The Autobiography of Malcolm X isn't just an important historical document, but skillful storytelling about the investigation of a mystery: why are white people like that?
In his description of his early life, he seems to clearly show that “imitating white privilege folkways” is an orientation white upbringing & schooling cultivates by hooking into attachment-seeking, but keeps it ambiguous whether he’s noticed this is what happened to whites too. He shows that privileged whites fetishize natural/bad/sexual/embodied blackness as their shadow, while blacks fetishize whites as status symbols. Again, unclear whether he’s noticed that whites also fetishize whites as status symbols.
He’s clear that white people are taught to dance through internalized authoritarian rule-following, and that black people are natural dancers if they throw off that conditioning, unclear whether he’s being coy or actually hasn’t generalized to whites.
He describes his own learning to dance as a process of learning to spontaneously move to music, combined with some amount of imitation of showoff moves others were doing. I "learned" to "Lindy hop" from white people teaching steps explicitly (consistent with how he thinks white people dance), and this bears no resemblance to the process of learning to dance the Lindy hop that Malcolm X describes. It's just a totally different way of relating to one's body. I've only very recently started to regularly be able to dance simply by wanting to move to music. I had to stop fighting myself first.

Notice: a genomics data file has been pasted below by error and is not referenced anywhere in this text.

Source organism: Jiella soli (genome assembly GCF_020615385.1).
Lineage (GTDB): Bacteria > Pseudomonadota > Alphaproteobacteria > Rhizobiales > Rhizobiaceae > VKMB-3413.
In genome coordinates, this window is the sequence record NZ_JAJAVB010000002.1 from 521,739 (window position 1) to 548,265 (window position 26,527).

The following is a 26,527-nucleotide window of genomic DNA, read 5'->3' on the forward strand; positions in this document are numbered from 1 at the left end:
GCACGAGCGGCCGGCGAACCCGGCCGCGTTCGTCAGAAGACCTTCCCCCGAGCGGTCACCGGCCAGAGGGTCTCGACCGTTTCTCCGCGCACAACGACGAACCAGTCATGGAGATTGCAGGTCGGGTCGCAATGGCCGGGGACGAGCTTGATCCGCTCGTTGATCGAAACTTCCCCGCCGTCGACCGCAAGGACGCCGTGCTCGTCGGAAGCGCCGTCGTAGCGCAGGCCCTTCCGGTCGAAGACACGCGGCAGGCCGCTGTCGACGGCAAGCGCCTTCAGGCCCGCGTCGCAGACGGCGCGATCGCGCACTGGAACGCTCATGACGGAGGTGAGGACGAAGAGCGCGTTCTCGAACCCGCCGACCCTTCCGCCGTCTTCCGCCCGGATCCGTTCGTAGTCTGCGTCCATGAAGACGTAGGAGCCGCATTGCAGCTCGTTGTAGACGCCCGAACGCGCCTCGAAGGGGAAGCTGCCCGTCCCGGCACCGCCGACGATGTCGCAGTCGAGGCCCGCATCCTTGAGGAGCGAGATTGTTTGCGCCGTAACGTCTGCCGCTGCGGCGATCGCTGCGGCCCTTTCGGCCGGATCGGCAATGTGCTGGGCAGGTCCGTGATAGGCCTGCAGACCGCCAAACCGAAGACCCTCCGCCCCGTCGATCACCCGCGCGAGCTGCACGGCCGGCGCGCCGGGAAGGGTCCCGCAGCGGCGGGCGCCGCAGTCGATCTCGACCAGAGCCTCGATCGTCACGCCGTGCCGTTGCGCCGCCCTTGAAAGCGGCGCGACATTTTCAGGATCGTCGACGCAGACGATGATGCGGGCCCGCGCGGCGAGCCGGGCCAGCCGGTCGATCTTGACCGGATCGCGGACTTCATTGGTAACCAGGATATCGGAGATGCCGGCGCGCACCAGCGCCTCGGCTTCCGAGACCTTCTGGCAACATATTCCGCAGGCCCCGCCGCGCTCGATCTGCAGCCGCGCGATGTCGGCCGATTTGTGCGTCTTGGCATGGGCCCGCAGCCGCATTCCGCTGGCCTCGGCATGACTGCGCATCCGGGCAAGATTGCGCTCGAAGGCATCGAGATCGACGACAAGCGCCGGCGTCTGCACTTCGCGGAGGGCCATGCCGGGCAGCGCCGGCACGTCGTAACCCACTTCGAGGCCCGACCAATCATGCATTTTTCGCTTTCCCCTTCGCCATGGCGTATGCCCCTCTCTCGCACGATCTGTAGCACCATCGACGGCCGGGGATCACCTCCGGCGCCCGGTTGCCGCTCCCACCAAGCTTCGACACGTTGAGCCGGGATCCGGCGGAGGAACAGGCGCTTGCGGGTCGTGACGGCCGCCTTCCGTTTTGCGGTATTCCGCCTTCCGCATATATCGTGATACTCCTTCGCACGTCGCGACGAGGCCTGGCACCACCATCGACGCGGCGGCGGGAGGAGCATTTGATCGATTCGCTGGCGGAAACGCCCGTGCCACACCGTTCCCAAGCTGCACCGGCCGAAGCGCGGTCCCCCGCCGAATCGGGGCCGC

Got to the part where he discovers Nation of Islam ideology (he implies he no longer believes the chronology involving the scientist Yakub deliberately breeding white people on the island of Patmos through a policy of dysgenics). When told that all white people without exception are wicked, the concrete counterexample he comes up with from his own life is Jewish. On top of that, the one European philosopher he approves of is Spinoza! (Even Nation of Islam claims that Allah sent Moses to civilize the Jews first among whites.) But he still doesn't connect the dots, at least not yet, that whiteness is unevenly distributed.
A lot of disapproval my father expressed about self-despising Jews aspiring to white gentile beauty standards (straight hair, fair skin) is nearly word for word something Malcolm X might have written about black people.
The general case is, whites are more uniformly and persuasively educated to mimic whiteness than minorities are. This is becoming clear to me as a Jew brought up to be confused about whether we’re white. (Been getting to know some unprivileged white people lately and it’s amazing!)
March on Washington
Interesting perspective on the March on Washington beginning as an authentic spontaneous, distributed grass-roots revolt successfully coopted by Liberals and the Establishment-friendly Black clients.
Nation of Islam
After his ample lived experience that white Americans were lawless, interesting that the Nation of Islam is in part a flight to lawfulness; creating a somewhat decoupled black economy, a separate set of mores within which people are expected to keep commitments and invest in the future. This seems like it is functionally integrated with a rejection of a strategy of placation.
This is the payoff. Receiving real, warm hospitality from white-looking Muslims from all over, including Saudi royalty, Malcolm X figures out that palefaces don't have to be the way they are, that white nationalism seems to be more of a Christian cultural thing.